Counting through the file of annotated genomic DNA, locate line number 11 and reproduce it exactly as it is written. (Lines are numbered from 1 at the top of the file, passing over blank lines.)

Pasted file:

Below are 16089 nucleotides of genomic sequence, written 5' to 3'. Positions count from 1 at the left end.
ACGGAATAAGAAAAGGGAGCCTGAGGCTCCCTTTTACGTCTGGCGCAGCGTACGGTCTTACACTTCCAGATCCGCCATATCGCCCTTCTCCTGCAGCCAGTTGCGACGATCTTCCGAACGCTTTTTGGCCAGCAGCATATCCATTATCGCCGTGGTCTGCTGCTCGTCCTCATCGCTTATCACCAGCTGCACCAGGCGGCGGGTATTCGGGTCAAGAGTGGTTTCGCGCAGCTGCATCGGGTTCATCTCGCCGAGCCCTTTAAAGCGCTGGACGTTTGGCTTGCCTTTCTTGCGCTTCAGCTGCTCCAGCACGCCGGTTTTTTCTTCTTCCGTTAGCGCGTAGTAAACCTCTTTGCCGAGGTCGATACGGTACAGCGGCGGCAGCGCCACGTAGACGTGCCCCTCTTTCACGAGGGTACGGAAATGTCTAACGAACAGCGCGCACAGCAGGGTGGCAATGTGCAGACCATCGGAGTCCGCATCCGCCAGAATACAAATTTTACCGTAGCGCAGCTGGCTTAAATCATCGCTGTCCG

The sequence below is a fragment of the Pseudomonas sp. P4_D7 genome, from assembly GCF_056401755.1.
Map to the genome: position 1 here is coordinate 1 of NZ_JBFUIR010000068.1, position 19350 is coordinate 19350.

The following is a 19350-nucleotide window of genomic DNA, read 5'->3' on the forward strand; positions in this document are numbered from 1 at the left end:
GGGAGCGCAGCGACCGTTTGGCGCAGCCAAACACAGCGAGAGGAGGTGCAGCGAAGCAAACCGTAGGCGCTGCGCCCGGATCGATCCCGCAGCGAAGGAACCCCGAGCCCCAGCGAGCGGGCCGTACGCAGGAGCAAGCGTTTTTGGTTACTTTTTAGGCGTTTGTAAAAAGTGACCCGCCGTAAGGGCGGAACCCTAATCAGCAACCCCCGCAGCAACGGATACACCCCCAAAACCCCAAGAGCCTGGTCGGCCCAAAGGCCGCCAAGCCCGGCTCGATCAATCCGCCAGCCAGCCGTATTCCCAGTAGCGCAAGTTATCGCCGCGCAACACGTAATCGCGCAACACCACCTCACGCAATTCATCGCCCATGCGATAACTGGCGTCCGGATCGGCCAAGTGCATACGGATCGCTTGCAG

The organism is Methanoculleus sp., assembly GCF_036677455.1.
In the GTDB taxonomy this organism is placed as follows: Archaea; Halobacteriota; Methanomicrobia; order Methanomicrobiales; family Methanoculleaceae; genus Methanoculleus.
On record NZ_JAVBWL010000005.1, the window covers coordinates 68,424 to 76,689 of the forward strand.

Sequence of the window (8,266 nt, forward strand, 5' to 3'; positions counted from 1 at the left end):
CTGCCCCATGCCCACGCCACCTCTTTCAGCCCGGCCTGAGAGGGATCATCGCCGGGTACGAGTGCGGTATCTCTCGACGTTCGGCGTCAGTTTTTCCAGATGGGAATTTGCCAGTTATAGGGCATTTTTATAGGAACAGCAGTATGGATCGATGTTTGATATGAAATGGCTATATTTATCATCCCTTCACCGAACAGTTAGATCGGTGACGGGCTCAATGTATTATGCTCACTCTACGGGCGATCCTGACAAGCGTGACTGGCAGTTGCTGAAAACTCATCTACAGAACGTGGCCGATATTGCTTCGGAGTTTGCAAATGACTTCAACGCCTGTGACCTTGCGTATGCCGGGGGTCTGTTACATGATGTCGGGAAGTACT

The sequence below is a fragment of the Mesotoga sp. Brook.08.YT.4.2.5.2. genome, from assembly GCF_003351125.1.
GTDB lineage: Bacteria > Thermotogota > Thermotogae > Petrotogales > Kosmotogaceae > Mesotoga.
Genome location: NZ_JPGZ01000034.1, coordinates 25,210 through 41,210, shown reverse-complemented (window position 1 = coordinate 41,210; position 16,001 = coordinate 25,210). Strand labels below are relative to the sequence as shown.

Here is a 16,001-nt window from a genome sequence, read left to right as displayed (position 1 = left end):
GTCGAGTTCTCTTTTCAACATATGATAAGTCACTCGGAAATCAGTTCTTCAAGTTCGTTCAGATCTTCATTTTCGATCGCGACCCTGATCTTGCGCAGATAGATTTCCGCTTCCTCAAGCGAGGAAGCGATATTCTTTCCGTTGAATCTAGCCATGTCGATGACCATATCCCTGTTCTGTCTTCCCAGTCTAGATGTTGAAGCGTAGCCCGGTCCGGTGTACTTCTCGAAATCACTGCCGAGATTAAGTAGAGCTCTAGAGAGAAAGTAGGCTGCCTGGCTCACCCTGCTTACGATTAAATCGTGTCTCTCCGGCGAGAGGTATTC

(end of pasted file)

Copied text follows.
CTGCCCCATGCCCACGCCACCTCTTTCAGCCCGGCCTGAGAGGGATCATCGCCGGGTACGAGTGCGGTATCTCTCGACGTTCGGCGTCAGTTTTTCCAGATGGGAATTTGCCAGTTATAGGGCATTTTTATAGGAACAGCAGTATGGATCGATGTTTGATATGAAATGGCTATATTTATCATCCCTTCACCGAACAGTTAGATCGGTGACGGGCTCAATGTATTATGCTCACTCTACGGGCGATCCTGACAAGCGTGACTGGCAGTTGCTGAAAACTCATCTACAGAACGTGGCCGATATTGCTTCGGAGTTTGCAAATGACTTCAACGCCTGTGACCTTGCGTATGCCGGGGGTCTGTTACATGATGTCGGGAAGTACT